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North Dakota governor supportive of saving Bismarck-Mandan Rail Bridge
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North Dakota governor supportive of saving Bismarck-Mandan Rail Bridge

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Members of the Friends of the Rail Bridge are trying to save and preserve from demolition the Bismarck-Mandan Rail Bridge over the Missouri River between Bismarck and Mandan. The 1880s-era bridge was on the National Trust for Historic Preservation's list of America’s 11 Most Endangered Historic Places in 2019.

Gov. Doug Burgum sees the preservation of the Bismarck-Mandan Rail Bridge as a project worth pursuing.

In comments Friday to the Tribune Editorial Board, the second-term Republican governor and former downtown Fargo developer said the bridge dating to 1883 would be "an incredible asset for the state, for Burleigh County, for Morton County, for Mandan and for Bismarck to save."

The Friends of the Rail Bridge group wants to stop BNSF Railway from demolishing the bridge spanning the Missouri River to make way for a new structure. The preservation group and railroad signed an agreement with the U.S. Coast Guard in January outlining paths to either keeping or removing the bridge. The Coast Guard decides on projects proposed along that part of the Missouri River.

The bridge could be a top attraction in the state, drawing potentially "hundreds of thousands of visitors a year" for walks, bicycle paths, farmers markets and views of the Missouri River, "and it could never be replicated," the governor said. He cited the Stone Arch Bridge in Minneapolis and the Pfluger Pedestrian Bridge in Austin, Texas.

"These things are so popular in terms of what they draw," Burgum said. "Is it going to be hard? Yes. Is it assured? No. Is it worth trying to figure out how to make it happen? I think yes, it is."

But he pointed out several problems to solve without interrupting rail service, including engineering challenges such as the approaching tracks and how much the river would rise in planting pylons for a new bridge. Addressing liability with the Friends of the Rail Bridge group also must be resolved, he said.

The governor also said new federal coronavirus aid could potentially "close the gap" on the bridge project, depending on what newly issued federal guidance intends for the money, which Burgum said has an emphasis for tourism. North Dakota's share of the federal American Rescue Plan aid is $1.89 billion, which the Legislature intends to divvy up in the future. 

The railway has estimated the cost of preserving the historic bridge to be between $50 million and $90 million, while a feasibility study from North Dakota State University estimated the cost to be around $6.9 million. The Friends group told the Burleigh County Commission it has $17,000 in the bank and will look for grants and donations to help fund its efforts.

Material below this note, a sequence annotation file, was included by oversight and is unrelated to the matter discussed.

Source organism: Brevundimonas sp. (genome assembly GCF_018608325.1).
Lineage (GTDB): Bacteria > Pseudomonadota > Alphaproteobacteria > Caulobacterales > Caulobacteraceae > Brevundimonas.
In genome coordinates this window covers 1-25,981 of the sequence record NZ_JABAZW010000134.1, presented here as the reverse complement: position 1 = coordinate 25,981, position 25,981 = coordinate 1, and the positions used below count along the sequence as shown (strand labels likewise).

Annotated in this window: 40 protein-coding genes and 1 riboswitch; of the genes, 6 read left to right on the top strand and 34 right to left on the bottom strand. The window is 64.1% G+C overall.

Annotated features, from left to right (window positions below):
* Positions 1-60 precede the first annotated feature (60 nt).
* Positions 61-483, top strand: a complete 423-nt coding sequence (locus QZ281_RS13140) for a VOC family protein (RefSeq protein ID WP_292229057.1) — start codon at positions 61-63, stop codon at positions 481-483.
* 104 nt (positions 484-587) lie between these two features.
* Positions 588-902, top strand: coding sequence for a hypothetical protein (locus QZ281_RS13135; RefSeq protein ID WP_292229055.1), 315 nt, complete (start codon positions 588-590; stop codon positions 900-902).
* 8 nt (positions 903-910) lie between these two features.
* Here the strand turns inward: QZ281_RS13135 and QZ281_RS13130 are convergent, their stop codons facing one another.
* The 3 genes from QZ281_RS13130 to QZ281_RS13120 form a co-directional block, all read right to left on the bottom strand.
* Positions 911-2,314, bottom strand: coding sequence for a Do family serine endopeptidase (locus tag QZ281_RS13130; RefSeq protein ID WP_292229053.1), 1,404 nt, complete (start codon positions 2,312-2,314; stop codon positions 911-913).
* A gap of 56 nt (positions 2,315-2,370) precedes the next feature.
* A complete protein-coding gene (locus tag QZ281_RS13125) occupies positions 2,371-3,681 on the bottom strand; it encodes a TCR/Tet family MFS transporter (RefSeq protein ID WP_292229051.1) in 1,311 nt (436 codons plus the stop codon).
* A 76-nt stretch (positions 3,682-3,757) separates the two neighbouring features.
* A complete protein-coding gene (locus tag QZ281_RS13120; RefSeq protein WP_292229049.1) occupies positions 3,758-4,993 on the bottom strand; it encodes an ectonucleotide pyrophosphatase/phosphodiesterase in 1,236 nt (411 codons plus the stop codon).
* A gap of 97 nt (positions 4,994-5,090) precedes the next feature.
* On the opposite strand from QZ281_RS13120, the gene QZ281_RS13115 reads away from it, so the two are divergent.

Burgum also said the bridge wouldn't "have to be hooked up to a trail system on day one."

"If you could just save the thing, you can spend the next 10 years fundraising and developing the tourism plans -- just not knock it down," he said.

The bridge project "would be a fun one" to pursue and "worth us taking a look at it" now that the busy legislative session is over, he said.

"I still think there's a way to make it work," the governor said.

BNSF last week asked the Coast Guard to shift gears from preserving the bridge to removing it, citing multiple concerns with Friends of the Rail Bridge's progress, including a lack of a public partner, no demonstrated ability to meet fundraising goals and unmet deadlines.

Friends of the Rail Bridge had until March 15 to establish a public-private partnership that would eventually take ownership of the historic bridge to prevent its demolition and convert it to a pedestrian bridge. The Burleigh County Commission voted on the last day to allow the group access to additional liability insurance through the North Dakota Insurance Reserve Fund, something it cannot do. The commission later withdrew from the partnership after learning it can't provide the nonprofit that access.

The Friends group also asked the Bismarck Park Board to join the partnership on April 15 and said it had been given permission to move forward with its plans to preserve the bridge alone, though it continues to search for a partner for its preservation efforts. The park board tabled discussion on the matter for up to six months because of unknown financial responsibility. 

Friends Board President Mark Zimmerman also said it's been tough to approach any governments about partnering when the potential price tag is that high. Friends of the Rail Bridge submitted amendments to the agreement that could clarify who is responsible for funding any preservation and allow the nonprofit more time to fulfill its requirements.

Reach Jack Dura at 701-223-8482 or jack.dura@bismarcktribune.com.

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